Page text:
I was at Game 3 of the 1995 NL Division series against the Dodgers. I was 10 years old. I can still remember the “No-more Nomo” chants throughout Riverfront when Hideo Nomo was pulled from the game. This is the last home playoff game The Reds have won.

      They wouldn’t make the playoffs again until I was 25 years old, in 2010.

      In between were 11 losing seasons, 1 at .500 and 2 seasons with a winning record.

      For the first 25 years of my life there was 1 championship that I was too young to remember and 1 other playoff appearance.

      I am still a Reds fan, I read this site daily and comment occasionally. It is difficult to have much passion for a team though that has had so little winning in my lifetime.

      • Joey

        I’m twenty-nine and I can’t remember the 1990 World Series. It’s been tough. I’m on this site about every day and comment every once in awhile. I enjoy the analytics and the research that’s done on this site by the writers. I actually emailed the analytics guy who works for the Reds and sent him a link to the Votto with two strikes article that was written not too long ago. Growing up I remember Barry Larkin was the Reds. Then the 2000″s were Griffey getting hurt, Adam Dunn hitting a home run or striking out, and no pitching. Then we started to get good and had great pitching but no hitting outside of Votto. Now we don’t have good hitting or good pitching!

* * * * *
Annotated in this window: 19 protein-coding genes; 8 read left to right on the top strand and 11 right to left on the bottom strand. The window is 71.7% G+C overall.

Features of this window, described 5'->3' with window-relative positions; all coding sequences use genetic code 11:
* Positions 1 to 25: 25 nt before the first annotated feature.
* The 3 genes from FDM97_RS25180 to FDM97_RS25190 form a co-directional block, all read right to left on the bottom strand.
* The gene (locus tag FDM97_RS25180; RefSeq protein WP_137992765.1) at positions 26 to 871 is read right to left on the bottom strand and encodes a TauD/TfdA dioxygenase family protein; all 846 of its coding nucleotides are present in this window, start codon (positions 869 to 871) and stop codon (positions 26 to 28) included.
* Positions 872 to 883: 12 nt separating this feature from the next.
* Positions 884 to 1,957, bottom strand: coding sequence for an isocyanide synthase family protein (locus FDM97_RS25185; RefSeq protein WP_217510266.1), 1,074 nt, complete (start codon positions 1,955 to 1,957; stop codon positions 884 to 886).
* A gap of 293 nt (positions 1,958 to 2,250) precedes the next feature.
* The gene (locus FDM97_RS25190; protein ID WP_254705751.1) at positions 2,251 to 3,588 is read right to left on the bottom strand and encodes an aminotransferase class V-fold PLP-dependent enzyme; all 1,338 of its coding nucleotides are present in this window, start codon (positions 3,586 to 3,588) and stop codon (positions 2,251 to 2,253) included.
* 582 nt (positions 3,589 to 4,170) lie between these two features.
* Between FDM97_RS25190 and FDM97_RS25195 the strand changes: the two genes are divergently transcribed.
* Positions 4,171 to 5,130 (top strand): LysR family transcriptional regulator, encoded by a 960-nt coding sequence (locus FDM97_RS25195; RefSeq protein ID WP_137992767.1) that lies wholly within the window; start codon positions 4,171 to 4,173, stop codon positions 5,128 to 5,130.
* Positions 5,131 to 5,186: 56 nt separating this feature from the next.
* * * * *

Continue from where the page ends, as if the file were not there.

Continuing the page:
• kmartin

      Chuck, I am curious, did you ever develop a strong attachment to either the Cubs or White Sox while you lived in Chicago? I was born in Cincinnati in 1953 and moved to Chicago in 1980. I have been here ever since and am still a hard core Reds fan and basically indifferent to the Cubs and Sox.

      • Chuck Schick


        I’m indifferent to the Sox. I went to 3 Sox games in 15 years…all work related and I doubt I watched any baseball.

        I did develop an affinity for the Cubs. I’d say I’m more of an interested observer than a fan, but I do respect that they had the courage to waste 3 seasons on order to create a better future.

  7. WVRedlegs

    The Reds might have their own Jake Arietta sitting (wasting away) down in their bullpen. The Reds have only one more shot to make Chapman a starter. The time is now to make the switch so he can prepare over the winter for such a role. It is a decision that would make the rotation much,much better without making the bullpen that much worse.

  8. Jim t

    Chapman will be traded this winter. Him starting next year means very little when he is a FA after this year. He should have been dealt last year.

  9. sultanofswaff

    Anyone else find it curious that Matt Williams gets fired but Bryan Price keeps his job? Curious in the sense that both guys are very similar in the way they construct lineups and especially how they anoint roles to relief pitchers. Looking at the Nationals plus\minus numbers, by rights they should’ve won the division. Not that it would’ve mattered, but the same argument could and should be made about Price’s handling of the staff.

    • Nick Kirby

      I think the big difference there is two fold:

      1. The Nationals should have not only made the playoffs with that roster, they should have made a run for the title. There is no manager in baseball history that could have taken the Reds to the postseason with that roster this year.

      2. The Nationals clubhouse was an absolute disaster. Despite the terrible season there was little if any negative things to say about the Reds clubhouse this season.

      • ohiojimw

        Manager launches the FBomb tirade.